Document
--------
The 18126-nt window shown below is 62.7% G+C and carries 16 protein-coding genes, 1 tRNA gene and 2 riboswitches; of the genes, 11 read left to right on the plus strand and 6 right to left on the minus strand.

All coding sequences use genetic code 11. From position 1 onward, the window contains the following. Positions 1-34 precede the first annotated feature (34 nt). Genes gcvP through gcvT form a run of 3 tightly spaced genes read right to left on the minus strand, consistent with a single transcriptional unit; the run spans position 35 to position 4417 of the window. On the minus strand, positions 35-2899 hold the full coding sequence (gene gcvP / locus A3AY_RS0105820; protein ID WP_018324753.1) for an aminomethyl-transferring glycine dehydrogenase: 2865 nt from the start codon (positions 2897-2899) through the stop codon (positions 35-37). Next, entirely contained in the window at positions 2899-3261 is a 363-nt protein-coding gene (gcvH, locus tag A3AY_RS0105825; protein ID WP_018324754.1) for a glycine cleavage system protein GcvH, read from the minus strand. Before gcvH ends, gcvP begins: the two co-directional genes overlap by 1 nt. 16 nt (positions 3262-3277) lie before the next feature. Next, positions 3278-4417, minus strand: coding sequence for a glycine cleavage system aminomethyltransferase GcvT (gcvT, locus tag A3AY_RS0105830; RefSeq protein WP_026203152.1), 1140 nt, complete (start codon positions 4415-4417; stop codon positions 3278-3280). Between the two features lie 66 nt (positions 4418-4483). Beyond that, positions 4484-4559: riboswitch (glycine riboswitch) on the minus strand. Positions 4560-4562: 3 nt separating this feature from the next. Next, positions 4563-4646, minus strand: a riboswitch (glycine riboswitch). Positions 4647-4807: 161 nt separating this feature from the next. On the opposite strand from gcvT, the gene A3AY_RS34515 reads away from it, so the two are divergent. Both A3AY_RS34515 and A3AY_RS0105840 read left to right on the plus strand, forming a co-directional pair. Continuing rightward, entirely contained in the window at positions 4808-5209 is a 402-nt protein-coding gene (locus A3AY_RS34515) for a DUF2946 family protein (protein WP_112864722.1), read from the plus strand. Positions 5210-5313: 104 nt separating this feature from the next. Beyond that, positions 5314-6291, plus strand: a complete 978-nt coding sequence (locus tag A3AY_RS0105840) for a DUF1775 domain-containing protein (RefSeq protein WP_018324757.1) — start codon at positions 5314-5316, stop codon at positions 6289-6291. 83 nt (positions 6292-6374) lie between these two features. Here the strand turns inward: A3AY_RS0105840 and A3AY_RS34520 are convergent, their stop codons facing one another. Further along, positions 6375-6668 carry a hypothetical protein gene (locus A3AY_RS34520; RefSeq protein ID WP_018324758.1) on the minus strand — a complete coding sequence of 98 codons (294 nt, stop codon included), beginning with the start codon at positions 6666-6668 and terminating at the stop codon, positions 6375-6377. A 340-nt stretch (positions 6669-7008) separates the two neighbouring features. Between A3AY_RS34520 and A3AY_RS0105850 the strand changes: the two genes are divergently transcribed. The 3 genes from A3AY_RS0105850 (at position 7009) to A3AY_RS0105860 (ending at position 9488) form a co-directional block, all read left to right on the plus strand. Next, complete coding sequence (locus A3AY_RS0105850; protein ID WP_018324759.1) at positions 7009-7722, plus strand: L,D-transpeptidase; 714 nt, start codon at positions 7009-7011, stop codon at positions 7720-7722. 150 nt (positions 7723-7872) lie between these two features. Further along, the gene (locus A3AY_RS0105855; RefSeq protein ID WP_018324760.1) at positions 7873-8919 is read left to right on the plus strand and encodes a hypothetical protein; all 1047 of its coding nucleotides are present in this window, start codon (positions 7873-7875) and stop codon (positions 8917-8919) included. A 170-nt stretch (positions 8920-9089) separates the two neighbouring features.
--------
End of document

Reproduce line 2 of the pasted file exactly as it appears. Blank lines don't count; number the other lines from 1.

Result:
All coding sequences use genetic code 11. From position 1 onward, the window contains the following. Positions 1-34 precede the first annotated feature (34 nt). Genes gcvP through gcvT form a run of 3 tightly spaced genes read right to left on the minus strand, consistent with a single transcriptional unit; the run spans position 35 to position 4417 of the window. On the minus strand, positions 35-2899 hold the full coding sequence (gene gcvP / locus A3AY_RS0105820; protein ID WP_018324753.1) for an aminomethyl-transferring glycine dehydrogenase: 2865 nt from the start codon (positions 2897-2899) through the stop codon (positions 35-37). Next, entirely contained in the window at positions 2899-3261 is a 363-nt protein-coding gene (gcvH, locus tag A3AY_RS0105825; protein ID WP_018324754.1) for a glycine cleavage system protein GcvH, read from the minus strand. Before gcvH ends, gcvP begins: the two co-directional genes overlap by 1 nt. 16 nt (positions 3262-3277) lie before the next feature. Next, positions 3278-4417, minus strand: coding sequence for a glycine cleavage system aminomethyltransferase GcvT (gcvT, locus tag A3AY_RS0105830; RefSeq protein WP_026203152.1), 1140 nt, complete (start codon positions 4415-4417; stop codon positions 3278-3280). Between the two features lie 66 nt (positions 4418-4483). Beyond that, positions 4484-4559: riboswitch (glycine riboswitch) on the minus strand. Positions 4560-4562: 3 nt separating this feature from the next. Next, positions 4563-4646, minus strand: a riboswitch (glycine riboswitch). Positions 4647-4807: 161 nt separating this feature from the next. On the opposite strand from gcvT, the gene A3AY_RS34515 reads away from it, so the two are divergent. Both A3AY_RS34515 and A3AY_RS0105840 read left to right on the plus strand, forming a co-directional pair. Continuing rightward, entirely contained in the window at positions 4808-5209 is a 402-nt protein-coding gene (locus A3AY_RS34515) for a DUF2946 family protein (protein WP_112864722.1), read from the plus strand. Positions 5210-5313: 104 nt separating this feature from the next. Beyond that, positions 5314-6291, plus strand: a complete 978-nt coding sequence (locus tag A3AY_RS0105840) for a DUF1775 domain-containing protein (RefSeq protein WP_018324757.1) — start codon at positions 5314-5316, stop codon at positions 6289-6291. 83 nt (positions 6292-6374) lie between these two features. Here the strand turns inward: A3AY_RS0105840 and A3AY_RS34520 are convergent, their stop codons facing one another. Further along, positions 6375-6668 carry a hypothetical protein gene (locus A3AY_RS34520; RefSeq protein ID WP_018324758.1) on the minus strand — a complete coding sequence of 98 codons (294 nt, stop codon included), beginning with the start codon at positions 6666-6668 and terminating at the stop codon, positions 6375-6377. A 340-nt stretch (positions 6669-7008) separates the two neighbouring features. Between A3AY_RS34520 and A3AY_RS0105850 the strand changes: the two genes are divergently transcribed. The 3 genes from A3AY_RS0105850 (at position 7009) to A3AY_RS0105860 (ending at position 9488) form a co-directional block, all read left to right on the plus strand. Next, complete coding sequence (locus A3AY_RS0105850; protein ID WP_018324759.1) at positions 7009-7722, plus strand: L,D-transpeptidase; 714 nt, start codon at positions 7009-7011, stop codon at positions 7720-7722. 150 nt (positions 7723-7872) lie between these two features. Further along, the gene (locus A3AY_RS0105855; RefSeq protein ID WP_018324760.1) at positions 7873-8919 is read left to right on the plus strand and encodes a hypothetical protein; all 1047 of its coding nucleotides are present in this window, start codon (positions 7873-7875) and stop codon (positions 8917-8919) included. A 170-nt stretch (positions 8920-9089) separates the two neighbouring features.